A major victory for environmentalists came in the form of a bill that will change vehicle emission standards to conform more closely to California's stricter laws instead of the looser, auto-industry friendly federal law. Healthcare advocates have also hailed the new law because it states that 80% of toxic air pollution comes from automobiles, which are therefore deemed a public health hazard (finally!). The law exempts vehicles already in use, but requires new vehicles to pass the emission standards, and will require all vehicles to pass the standards by 2016.
Another environmental victory came in the form of the "green buildings" bill that requires all new public buildings to include several energy saving, nontoxic, and environmentally friendly features. It's the first bill of its kind to pass in the US--a major milestone and worthy of celebration all on its own.
A number of other good bills have passed the Legislature (or are very near to passing as of this writing) and will be headed for the governor's signature, including bills and budget items that help children in foster care, address problems in providing Medicaid to poor families, bring wage stability to childcare workers, fund increases in teacher salaries and reductions in class sizes, provide services for the victims of domestic violence and sexual abuse--the list goes on and on. And, most importantly, the funding for these initiatives is provided for in the budget bill or in the bills themselves, so they're not just empty rhetoric, as we've seen in past years. This is a sign of what can happen with a Democratic majority in both houses and a Democratic governor who's not a jellyfish. Like her or not, Gregoire at least does something.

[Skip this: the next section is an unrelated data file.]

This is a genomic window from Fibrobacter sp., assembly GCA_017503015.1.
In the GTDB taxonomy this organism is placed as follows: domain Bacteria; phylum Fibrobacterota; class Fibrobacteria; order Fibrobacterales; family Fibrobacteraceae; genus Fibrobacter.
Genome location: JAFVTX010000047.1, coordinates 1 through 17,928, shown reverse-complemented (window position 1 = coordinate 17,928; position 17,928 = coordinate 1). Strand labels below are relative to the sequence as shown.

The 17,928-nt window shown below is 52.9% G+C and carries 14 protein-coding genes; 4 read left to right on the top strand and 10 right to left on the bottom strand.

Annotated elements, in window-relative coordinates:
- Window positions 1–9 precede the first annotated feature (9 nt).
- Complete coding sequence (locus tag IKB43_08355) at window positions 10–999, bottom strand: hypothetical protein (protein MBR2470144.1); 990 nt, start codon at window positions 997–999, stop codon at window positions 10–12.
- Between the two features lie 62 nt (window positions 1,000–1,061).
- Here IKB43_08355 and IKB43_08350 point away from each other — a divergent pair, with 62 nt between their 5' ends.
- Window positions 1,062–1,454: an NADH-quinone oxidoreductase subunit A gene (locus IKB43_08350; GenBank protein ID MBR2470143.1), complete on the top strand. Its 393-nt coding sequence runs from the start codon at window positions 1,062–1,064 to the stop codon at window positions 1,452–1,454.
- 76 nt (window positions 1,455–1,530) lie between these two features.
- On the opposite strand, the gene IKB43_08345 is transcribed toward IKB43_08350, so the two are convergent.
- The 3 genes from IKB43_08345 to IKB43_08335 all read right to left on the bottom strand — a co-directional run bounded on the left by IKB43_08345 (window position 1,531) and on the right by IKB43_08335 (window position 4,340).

There is one issue, however, that has been a major struggle for the Legislature to address this year, just like in prior years: transportation. It's the millstone hanging around the Legislature's neck, with many proposals on the table and few easy solutions. This year's best chance to fund major transportation construction comes in a proposal for a 9.5 cent gas tax over four years. As of this writing, the bill passed the house, but went down in defeat in a first vote in the Senate, with more debate and a second vote considered likely. It's even possible that haggling over the transportation bill could prevent the final vote on the budget bill, and therefore force the Legislature to come back for a special session in May.
The biggest problem with the transportation bill is not that it's being passed mostly with Democratic support (it's not "bipartisan") or that it's driven other issues off the agenda, but that it's not a real solution. The gas tax is not indexed for inflation, nor will this tax be levied for more than four years. It's a one-shot deal. It will provide some money for the Alaskan Way viaduct and the 520 bridge replacement, but the rest of the funds will have to come from the tri-county region (Snohomish, King, and Pierce) by the year 2007 or all the money will revert to some other use--probably more freeway lanes.
The tri-county Regional Transportation Board, however, has resoundingly failed in the past five years to put a plan before the voters; there's no indication that this will change any time soon. In addition, there's no money in the plan set aside to upgrade I-5 through Seattle--a problem almost as urgent as the teetering viaduct.
To be fair, the
real cause of our transportation woes is not entirely due to inaction
at the state level. It's also caused by inaction at the federal
level, where funds for major transportation upgrades should be
flowing freely from the federal government down to states and
cities all over the US. Instead, the money for our crumbling infrastructure
is going overseas to fight a pointless war in Iraq and to provide
tax cuts to the wealthy. Until those problems are addressed, transportation
fixes can go nowhere.